SALT - Sunday, 2 Nissan 5778 - March18, 2018

  • Rav David Silverberg
            The Torah in Parashat Tzav (6:18) establishes that the chatat (sin-offering) must be slaughtered in the same place in the Beit Ha-mikdash as the ola (burnt-offering).  As the Gemara (Zevachim 48a) explains, this means that the chatat is to be slaughtered on the north side of the altar, the area where the Torah earlier (1:11) requires slaughtering the ola.  This verse concludes by describing the chatat as “kodesh kodashim,” and Torat Kohanim interprets this emphasis as indicating that the rule established in this verse applies also to other sacrifices classified as “kodashei kodashim.”  Namely, the asham – which is offered for certain transgressions – as well as shalmei tzibur (the special sacrifices brought on Shavuot) must be slaughtered on the northern side of the altar like the ola
            The Gemara in Masekhet Sota (32b) comments that the Torah established this rule – that sin-offerings would be slaughtered at the same location as burnt-offerings – in order to spare a sinner from embarrassment.  Somebody seeing an individual with a sacrifice on the northern side of the altar will not know whether the person is offering a voluntary ola sacrifice or an atonement sacrifice, since both kinds of sacrifices are slaughtered in the precise same location.  As a result, sinners offering atonement sacrifices will not experience any shame.  The Gemara comments that on the basis of this precedent, Chazal instituted that individual prayer should be recited silently, so that people confessing their sins will not suffer embarrassment.  Just as the Torah arranged that a person offering an atonement sacrifice will not be identified as such, and thus will not be embarrassed, similarly, the Sages instituted that prayer should be recited in a manner that does not cause one humiliation.  Tosafot explain that this is done in order to avoid discouraging people from repenting and seeking atonement for their wrongdoing.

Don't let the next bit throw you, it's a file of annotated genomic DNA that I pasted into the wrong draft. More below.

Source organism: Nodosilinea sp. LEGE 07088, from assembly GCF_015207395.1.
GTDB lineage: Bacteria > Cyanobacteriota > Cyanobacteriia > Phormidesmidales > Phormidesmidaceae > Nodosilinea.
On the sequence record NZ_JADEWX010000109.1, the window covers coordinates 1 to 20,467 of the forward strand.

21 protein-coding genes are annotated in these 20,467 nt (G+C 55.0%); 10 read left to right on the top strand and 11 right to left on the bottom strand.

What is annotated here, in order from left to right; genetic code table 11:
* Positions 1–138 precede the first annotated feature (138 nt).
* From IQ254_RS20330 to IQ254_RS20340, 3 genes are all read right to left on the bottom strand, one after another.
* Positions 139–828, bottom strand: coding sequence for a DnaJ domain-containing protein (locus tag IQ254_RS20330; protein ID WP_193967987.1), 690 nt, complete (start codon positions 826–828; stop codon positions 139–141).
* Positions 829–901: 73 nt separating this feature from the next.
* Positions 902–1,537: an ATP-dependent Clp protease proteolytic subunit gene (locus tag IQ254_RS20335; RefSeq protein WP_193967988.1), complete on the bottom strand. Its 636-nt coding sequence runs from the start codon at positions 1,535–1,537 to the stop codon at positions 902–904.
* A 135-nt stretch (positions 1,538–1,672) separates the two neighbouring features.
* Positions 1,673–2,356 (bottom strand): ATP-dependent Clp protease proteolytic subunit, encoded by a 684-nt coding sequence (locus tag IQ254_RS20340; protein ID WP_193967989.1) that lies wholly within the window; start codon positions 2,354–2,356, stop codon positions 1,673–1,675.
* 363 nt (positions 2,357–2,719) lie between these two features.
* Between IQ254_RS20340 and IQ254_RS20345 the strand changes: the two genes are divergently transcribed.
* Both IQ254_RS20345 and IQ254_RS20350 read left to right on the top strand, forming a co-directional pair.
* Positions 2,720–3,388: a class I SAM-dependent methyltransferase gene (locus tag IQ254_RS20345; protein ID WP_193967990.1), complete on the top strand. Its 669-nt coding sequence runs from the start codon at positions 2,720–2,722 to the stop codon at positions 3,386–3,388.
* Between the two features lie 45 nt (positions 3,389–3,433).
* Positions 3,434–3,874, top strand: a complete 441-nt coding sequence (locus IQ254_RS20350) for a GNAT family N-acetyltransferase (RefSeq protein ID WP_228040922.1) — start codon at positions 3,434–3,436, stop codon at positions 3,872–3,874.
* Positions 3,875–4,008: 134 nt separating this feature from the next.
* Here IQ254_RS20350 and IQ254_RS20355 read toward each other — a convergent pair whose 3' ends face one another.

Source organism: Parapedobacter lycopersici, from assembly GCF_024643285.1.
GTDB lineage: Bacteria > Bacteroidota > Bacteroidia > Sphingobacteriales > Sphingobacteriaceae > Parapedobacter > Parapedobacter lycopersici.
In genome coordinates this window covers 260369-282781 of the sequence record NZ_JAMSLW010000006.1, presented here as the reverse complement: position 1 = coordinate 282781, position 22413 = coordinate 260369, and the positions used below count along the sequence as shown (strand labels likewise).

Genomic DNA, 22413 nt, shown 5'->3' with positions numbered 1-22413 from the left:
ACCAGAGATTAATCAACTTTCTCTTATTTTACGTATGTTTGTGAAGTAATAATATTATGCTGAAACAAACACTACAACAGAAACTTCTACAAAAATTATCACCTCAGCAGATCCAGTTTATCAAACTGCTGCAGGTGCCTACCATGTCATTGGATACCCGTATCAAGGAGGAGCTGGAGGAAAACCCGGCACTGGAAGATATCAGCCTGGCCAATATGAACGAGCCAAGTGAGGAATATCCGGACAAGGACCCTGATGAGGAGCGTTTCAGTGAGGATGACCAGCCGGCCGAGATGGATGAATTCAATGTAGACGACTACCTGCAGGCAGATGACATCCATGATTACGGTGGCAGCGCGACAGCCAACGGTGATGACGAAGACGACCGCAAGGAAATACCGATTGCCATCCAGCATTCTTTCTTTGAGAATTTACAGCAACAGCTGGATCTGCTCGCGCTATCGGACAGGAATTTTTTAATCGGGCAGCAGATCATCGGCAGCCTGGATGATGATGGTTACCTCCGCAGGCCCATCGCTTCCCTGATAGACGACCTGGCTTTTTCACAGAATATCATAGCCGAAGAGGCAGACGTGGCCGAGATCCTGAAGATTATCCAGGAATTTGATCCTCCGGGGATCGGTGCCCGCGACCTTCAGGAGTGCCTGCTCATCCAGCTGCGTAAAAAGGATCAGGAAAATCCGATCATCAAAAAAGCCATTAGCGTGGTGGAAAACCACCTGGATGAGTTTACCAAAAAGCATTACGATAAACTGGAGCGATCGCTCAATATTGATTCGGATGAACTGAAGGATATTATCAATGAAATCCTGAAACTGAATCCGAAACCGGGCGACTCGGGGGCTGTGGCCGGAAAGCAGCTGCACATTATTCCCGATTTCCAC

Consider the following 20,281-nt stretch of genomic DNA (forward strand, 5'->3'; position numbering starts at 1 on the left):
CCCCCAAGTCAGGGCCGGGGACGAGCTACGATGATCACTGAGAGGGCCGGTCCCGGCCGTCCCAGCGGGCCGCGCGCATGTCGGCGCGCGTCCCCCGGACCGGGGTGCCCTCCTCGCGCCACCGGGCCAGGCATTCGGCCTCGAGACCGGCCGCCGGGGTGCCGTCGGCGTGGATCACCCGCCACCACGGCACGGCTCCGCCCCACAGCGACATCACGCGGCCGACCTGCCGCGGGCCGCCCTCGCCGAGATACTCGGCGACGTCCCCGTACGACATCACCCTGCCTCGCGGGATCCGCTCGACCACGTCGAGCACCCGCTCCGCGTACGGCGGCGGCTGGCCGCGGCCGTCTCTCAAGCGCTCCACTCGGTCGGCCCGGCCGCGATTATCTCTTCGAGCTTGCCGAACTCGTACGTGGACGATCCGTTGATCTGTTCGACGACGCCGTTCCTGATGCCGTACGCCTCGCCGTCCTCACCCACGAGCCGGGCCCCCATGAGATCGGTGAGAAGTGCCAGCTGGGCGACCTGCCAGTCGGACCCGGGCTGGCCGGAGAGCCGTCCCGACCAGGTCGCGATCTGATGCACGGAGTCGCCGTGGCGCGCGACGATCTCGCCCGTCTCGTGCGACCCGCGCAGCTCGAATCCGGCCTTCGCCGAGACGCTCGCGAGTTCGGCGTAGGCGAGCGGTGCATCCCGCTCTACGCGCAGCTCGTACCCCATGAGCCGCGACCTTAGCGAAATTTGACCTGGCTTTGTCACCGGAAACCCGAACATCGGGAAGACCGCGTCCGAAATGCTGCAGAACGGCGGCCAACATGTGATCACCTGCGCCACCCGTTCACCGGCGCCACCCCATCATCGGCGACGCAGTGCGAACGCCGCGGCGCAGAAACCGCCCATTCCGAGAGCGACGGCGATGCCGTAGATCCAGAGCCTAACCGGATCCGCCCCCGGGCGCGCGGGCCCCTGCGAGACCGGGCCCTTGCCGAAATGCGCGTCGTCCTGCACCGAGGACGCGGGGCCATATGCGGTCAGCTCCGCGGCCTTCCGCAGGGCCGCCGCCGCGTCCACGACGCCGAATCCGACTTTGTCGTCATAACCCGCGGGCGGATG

Rav Elimelekh of Lizhensk, in Noam Elimelekh, offers an additional insight into the comparison drawn by the Torah between the voluntary ola sacrifice and the mandatory sin-offerings.  Although the ola is brought voluntarily, and is not technically required, the Gemara (Yoma 36a) teaches that it was brought to atone for minor infractions, such as affirmative commands (mitzvot asei) which one neglected to fulfill.  According to another view (Vayikra Rabba 7:3), the ola serves as a means of atonement for hirhurei aveira – sinful thoughts.  The Torah does not obligate one to being an ola to atone for these wrongs, but rather offers the individual the opportunity to do so.  Rav Elimelekh suggests that by requiring that the ola and chatat be slaughtered in the same location, the Torah indicates that we should feel distraught over our minor missteps just as we feel after more grievous sins.  The message subtly being conveyed is that although one is not strictly required to bring an ola to atone for these minor transgressions, one should nevertheless regret these mistakes just as he regrets and seeks atonement for more serious violations.
            The Noam Elimelekh’s teaching should not to be taken to mean that all religious failings are to be treated equally.  Certainly, prioritizing is a critical part of growth and self-improvement, and we must ensure to address our more serious failings before proceeding to the next level and seeking to correct the less grievous flaws in our conduct.  However, the Noam Elimelekh warns us against comfortably excusing ourselves for our minor infractions, assuming that we can just forget about them since we have more serious issues to resolve first.  Prioritizing more urgent concerns over less urgent concerns is not the same as ignoring the latter altogether in favor of the former.  Even as we prioritize our different areas of religious growth, both individually and collectively, we must address and try to correct all our faults and flaws, and not allow the areas of more serious concern to completely overshadow the matters of lesser severity.